There is nothing quite so wonderful as a perfectly seared piece of fish: Crispy crust on one side, just-barely-done meat in the center. It is one of the great tastes of the world, and it is my go-to method for cooking most any fish.
I was primarily a seafood cook for 15 years before I ever touched a piece of wild game. Fishing is in my DNA, and I am proud to say my parents taught me well how to catch all sorts of sea creatures. I did not learn this technique from them, however. I learned how to sear a fish when I was a line cook years ago. Pan-searing is a classic restaurant method of cooking fish.
The technique works on any fillet or fish steak. I am using striped bass here, but most fish will do. The only fish that don’t respond well to searing are those with lots of bones, like shad or very small fish, like sardines. Even so, I’ve seared deboned sardines and it worked OK.
It is not hard to master this skill, but there are some tips and tricks you need to know.
A few things first. Most fish have very tasty skin if it is cooked properly. Some, like triggerfish or sturgeon or swordfish, have skin so thick or rubbery that it’s essentially leather. Others, like mackerel, have skin so thin you can’t get a decent crisp on it. But ye olde fish, such as bass, perch, salmon, flounder, snapper or rock cod, have excellent skin that crisps nicely. Be sure to scale the fish (or have your fishmonger do it), but leave the skin on the fillet.
Here’s how I sear fish:
Pan Seared Fish
This method works best with boneless pieces of fish, either whole fillets with skin, or meaty portions of larger fish, which can be skinless or not. While it will work with thin fillets like those off a flounder, it’s trickier.
Prep Time: 20 minutes, to let the fish come to room temperature
Cook Time: 10 minutes, for an inch-thick piece of fish
- 4 fish fillets, about 1 1/2 pounds
- 2 tablespoons grapeseed, safflower or peanut oil, or clarified butter
- 1 tablespoon butter
- Lemon or limes for garnish
Take your fish fillets out 20 minutes before cooking and sprinkle a little salt on them. When you are ready to start cooking, set a cast-iron or steel pan (don’t use non-stick, because you can’t cook with these pans over high heat) over high heat for 1-2 minutes. You want it roaring hot.
Take a butter knife and scrape down the skin side of the fish fillet to remove any excess moisture. Pat the whole fish fillet dry with a paper towel.
Pour the oil into the center of the hot pan. Swirl this oil or butter to coat the pan and let it get hot for a minute or so. If it starts to smoke, take the pan off the heat until it stops. Place the fish fillets skin side down. If there is no skin on the fish, lay it down on the side the skin used to be on. The moment the fillets hit the pan, jiggle it so the fish doesn’t stick.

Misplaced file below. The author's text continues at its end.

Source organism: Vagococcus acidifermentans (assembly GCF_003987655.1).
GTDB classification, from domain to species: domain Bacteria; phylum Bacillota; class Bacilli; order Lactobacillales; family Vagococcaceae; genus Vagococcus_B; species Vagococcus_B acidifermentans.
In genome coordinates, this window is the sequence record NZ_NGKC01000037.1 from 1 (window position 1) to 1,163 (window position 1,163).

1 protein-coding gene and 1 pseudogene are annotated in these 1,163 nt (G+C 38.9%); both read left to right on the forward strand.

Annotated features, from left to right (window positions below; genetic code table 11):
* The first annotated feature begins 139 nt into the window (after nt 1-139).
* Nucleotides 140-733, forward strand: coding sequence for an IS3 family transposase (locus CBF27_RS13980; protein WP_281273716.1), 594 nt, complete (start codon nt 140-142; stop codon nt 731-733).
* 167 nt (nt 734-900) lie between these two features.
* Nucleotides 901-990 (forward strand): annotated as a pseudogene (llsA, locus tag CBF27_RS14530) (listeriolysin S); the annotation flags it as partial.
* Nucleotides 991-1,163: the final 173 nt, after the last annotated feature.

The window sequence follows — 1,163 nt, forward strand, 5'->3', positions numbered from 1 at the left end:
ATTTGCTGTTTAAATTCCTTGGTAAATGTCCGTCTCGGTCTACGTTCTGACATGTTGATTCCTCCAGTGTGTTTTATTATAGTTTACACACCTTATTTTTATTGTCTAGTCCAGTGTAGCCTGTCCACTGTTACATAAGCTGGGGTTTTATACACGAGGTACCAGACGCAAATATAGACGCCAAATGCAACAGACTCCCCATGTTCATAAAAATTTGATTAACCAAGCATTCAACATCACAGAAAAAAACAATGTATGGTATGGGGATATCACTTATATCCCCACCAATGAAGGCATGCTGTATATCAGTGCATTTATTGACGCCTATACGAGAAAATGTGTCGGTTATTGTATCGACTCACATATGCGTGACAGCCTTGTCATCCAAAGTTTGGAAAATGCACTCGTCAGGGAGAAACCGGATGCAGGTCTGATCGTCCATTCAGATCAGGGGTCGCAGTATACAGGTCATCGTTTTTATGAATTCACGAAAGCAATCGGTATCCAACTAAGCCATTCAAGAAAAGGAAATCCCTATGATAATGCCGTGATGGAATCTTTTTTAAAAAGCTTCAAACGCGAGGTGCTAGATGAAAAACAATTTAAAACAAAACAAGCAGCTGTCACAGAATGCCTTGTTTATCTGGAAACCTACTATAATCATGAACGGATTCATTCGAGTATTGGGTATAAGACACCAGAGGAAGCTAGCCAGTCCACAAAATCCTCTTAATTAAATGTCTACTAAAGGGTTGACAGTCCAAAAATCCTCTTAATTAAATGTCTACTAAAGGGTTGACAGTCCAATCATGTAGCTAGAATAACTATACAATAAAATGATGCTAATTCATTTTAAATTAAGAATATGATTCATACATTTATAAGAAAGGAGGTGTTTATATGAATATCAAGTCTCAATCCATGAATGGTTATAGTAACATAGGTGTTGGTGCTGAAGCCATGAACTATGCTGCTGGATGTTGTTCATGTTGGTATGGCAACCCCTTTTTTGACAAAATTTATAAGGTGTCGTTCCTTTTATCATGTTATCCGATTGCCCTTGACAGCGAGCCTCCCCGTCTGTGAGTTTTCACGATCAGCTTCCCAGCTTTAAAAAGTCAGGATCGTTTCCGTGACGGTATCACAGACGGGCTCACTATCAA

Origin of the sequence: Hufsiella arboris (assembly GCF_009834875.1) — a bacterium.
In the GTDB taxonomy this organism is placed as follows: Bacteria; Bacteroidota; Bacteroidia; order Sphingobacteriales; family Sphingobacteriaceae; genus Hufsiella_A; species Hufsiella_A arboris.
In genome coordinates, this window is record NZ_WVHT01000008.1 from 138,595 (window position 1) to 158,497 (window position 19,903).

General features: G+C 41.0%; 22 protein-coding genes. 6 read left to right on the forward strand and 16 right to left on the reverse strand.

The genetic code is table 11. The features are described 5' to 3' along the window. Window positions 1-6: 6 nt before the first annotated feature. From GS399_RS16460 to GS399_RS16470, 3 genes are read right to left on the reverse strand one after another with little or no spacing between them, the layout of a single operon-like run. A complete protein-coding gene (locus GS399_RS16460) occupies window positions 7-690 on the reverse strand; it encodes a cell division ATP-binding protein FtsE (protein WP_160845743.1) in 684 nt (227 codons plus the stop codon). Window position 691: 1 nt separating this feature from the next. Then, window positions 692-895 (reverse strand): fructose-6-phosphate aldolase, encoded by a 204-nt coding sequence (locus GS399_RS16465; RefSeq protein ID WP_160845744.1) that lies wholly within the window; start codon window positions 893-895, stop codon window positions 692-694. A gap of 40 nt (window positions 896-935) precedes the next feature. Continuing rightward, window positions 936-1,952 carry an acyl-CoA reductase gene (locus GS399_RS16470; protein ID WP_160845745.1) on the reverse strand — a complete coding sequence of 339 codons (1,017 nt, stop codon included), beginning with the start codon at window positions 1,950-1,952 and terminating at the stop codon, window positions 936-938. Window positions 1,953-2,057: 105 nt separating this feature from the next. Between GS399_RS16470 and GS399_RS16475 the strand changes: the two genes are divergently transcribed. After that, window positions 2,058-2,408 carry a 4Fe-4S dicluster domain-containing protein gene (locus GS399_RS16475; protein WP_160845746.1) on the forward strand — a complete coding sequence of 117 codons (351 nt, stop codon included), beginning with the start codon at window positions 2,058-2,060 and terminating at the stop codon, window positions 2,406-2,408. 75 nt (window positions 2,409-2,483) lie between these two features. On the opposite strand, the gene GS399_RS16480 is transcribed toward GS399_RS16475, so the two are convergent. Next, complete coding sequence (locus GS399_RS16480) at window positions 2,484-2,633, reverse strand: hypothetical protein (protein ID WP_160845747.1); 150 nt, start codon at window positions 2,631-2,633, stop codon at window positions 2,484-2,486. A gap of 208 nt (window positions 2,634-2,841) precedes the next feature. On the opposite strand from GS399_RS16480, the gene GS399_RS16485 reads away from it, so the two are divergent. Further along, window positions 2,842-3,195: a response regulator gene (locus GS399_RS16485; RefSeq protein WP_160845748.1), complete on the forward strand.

Salt the meat side of the fish. Turn the heat down to medium-high; medium if it is a thick fillet.
Using a metal spatula, press down on each fillet for 30 seconds. Fish tends to arc when it’s seared like this, and you want the skin side to brown evenly.
Don’t touch the fish. Let it cook undisturbed for at least a minute, possibly as many as 7-10 minutes, depending on whether you have a flounder fillet or a sturgeon steak. The key here is to let 2/3 of the cooking occur on the skin side. That is what crisps the skin. The thicker the fillet, the longer the cooking time, and the lower the heat.
When to turn? Look at the sides of the fish and you will see the cooked portion climb up the sides; when it is at least 1/4 up the sides, turn. A good test is to shake the pan — if the fillet moves, you can flip. Use a metal spatula to do this flipping. Be prepared to scrape the skin off the bottom, as if it were stuck. If you have done this properly it will not be stuck entirely, but a few spots will be anyway. This is a critical step.
Once you have the fish dislodged, you turn it with the help of your free hand stabilizing the fillet on the uncooked side. Gently turn.
How long now? Again, depends on the width of the fish. But remember you did 2/3 of the cooking on the other side, so give it at least a minute for flounder, 3-5 for other fish. In most cases, your pan will be very hot, so you can turn off the heat and let carryover finish the job.
Add a tablespoon of butter to the pan and swirl it so it melts quickly. Tip the pan and use a spoon to baste the fish with the butter.
When the fish is done, serve at once: Unlike meat, fish (other than swordfish and sturgeon) doesn’t like to rest. Oh, and that crispy, yummy skin? It goes on top. You worked hard for it, and you don’t want to ruin that crisp by exposing it to moisture. If you are using a sauce, it goes underneath the fish. Serve with a lemon or lime wedge on the side.
I’ve also made a video on this to help you: